In response to the significant economic damage inflicted by the year flood that affected Cedar Rapids, Iowa, including the University of Iowa in nearby Iowa City, these communities developed broad recovery and reinvestment plans to not simply recover from a disaster but to improve the quality of public health and education and to provide enhanced economic opportunities to grow more resilient communities Connerly et al.
The development of new and continuously improving recovery plans contributes to the successful recovery of the research enterprise in the aftermath of a disaster. Successful recovery will rely on prioritizing protection and support for the people and research animals involved in research activities, the research facilities and associated infrastructure systems, and the research-related assets. Unfortunately, the collective understanding of the plan implementation phase of post-disaster recovery—what actually gets funded, how it is executed, and what does and does not succeed—is far more limited than the understanding of the planning processes.
This, in part, reflects the reality that government programs rarely work in practice as envisioned. It also reflects some of the continued challenges in the collective understanding of the recovery process itself: the observed conflicts between speed and quality as measures of recovery success and the uncertainty about how and when recovery ends and normal community processes resume. APA, , p. At the same time, following a disaster some researchers may continue to function in numerous locations virtually if they have connectivity and access to data storage; others may not be able to function, as they may only be able to work with specialized equipment or in controlled environments damaged by the disaster event.
For each scientist, resumption of his or her work is disrupted, but in different ways UC Berkeley, Developed specifically for a California seismic disaster, the following illustration, Figure , provides a summary of the sequence of complex and overlapping recovery tasks over days, weeks, months, and years Mader and Toylor, Whether in a city or in an institution, damage assessments, infrastructure and building facilities renewal, social and economic recovery, decisive leadership, and the exceptional management of financial and operational recovery serve as the foundation for successful disaster recovery.
The NDRF is an indicator that disaster recovery is becoming a more prominent priority for the nation. The recovery plan sets forth the procedures necessary to restore and rebuild following a disaster. Recovery begins with recovery activation, but it may be preceded by a preliminary assessment of physical damages and.
At the same time, informed and regular communications within and beyond the institution, validating financial needs balanced by financial resource availability, and the establishment of a disaster recovery team are critical early-phase activities. A recovery plan needs to clearly identify decision-making authority in activating disaster recovery procedures FEMA, c. Each phase of the disaster recovery process will require leadership by a recovery management team composed of senior institutional officials who possess effective and demonstrated leadership skills, who will provide transparent and regular communications, and who are empowered with sufficient authority to proactively identify and promptly allocate resources to support the completion of the prioritized recovery actions identified in the emergency operations,.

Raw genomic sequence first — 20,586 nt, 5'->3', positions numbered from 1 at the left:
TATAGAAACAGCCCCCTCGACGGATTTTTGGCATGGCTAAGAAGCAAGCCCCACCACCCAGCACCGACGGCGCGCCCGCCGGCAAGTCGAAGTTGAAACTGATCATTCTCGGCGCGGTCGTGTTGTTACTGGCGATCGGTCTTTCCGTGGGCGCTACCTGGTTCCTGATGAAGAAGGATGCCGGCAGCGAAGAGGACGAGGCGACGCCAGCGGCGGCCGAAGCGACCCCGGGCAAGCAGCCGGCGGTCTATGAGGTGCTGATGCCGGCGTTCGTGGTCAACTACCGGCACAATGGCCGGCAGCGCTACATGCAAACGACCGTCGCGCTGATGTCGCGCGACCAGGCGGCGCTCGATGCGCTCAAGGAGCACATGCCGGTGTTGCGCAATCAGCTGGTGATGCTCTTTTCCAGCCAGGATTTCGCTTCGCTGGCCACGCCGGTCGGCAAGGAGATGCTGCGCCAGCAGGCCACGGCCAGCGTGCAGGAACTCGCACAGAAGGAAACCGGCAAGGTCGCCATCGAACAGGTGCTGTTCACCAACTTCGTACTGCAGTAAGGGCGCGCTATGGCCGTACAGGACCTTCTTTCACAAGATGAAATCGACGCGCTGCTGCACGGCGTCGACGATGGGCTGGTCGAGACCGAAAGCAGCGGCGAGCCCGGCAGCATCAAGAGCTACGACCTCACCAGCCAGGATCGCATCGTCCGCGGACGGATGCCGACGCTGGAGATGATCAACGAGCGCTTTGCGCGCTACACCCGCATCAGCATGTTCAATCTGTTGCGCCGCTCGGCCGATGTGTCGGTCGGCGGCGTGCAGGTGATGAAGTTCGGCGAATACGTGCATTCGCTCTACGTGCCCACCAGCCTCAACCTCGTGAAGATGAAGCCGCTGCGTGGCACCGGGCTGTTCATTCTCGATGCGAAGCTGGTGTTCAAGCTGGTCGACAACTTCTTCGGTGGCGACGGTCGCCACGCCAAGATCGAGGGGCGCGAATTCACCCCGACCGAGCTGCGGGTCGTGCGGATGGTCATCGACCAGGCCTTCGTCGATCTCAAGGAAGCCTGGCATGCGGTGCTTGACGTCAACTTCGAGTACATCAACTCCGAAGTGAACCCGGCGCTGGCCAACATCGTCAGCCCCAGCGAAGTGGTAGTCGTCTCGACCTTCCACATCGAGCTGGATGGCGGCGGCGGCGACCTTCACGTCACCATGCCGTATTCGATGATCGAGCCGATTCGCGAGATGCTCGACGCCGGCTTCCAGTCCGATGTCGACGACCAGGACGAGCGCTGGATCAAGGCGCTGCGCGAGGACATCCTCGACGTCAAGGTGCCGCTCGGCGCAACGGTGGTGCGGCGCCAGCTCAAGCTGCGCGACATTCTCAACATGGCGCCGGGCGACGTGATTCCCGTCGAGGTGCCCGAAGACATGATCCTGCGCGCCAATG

Decision-making criteria may include a required level of damage, the anticipated human and financial resources needed to implement recovery, or key recovery time lines required to return to pre-disaster operational levels APA, Another key criterion may be that activation can occur only after the research enterprise has confirmed with first responders and other trained personnel the life safety of people and research animals as well as the condition of facilities.
As previously discussed, response and recovery efforts often merge together. Following the completion of disaster response measures, and depending upon the institutional emergency management structure and protocols, trained facilities, information technology IT , public safety, and environmental health and safety staff and vendors engaged with or without previously executed MAAs may be dispatched to assess the conditions of building structures, interior and exterior infrastructure systems, the life safety and environmental health conditions; to secure facilities from unauthorized entry; and, only while accompanied by laboratory animal care professionals, to survey research animal facilities.
These assessments will be evaluated to determine preliminary recovery tasks consistent with the priorities established in the approved departmental business continuity plans and to secure facilities or to initiate space relocation protocols. Following the protection of people and laboratory animals and the preservation of critical research-related assets, the repair and restoration of communications systems remain one of the highest priorities in the immediate aftermath of a disaster.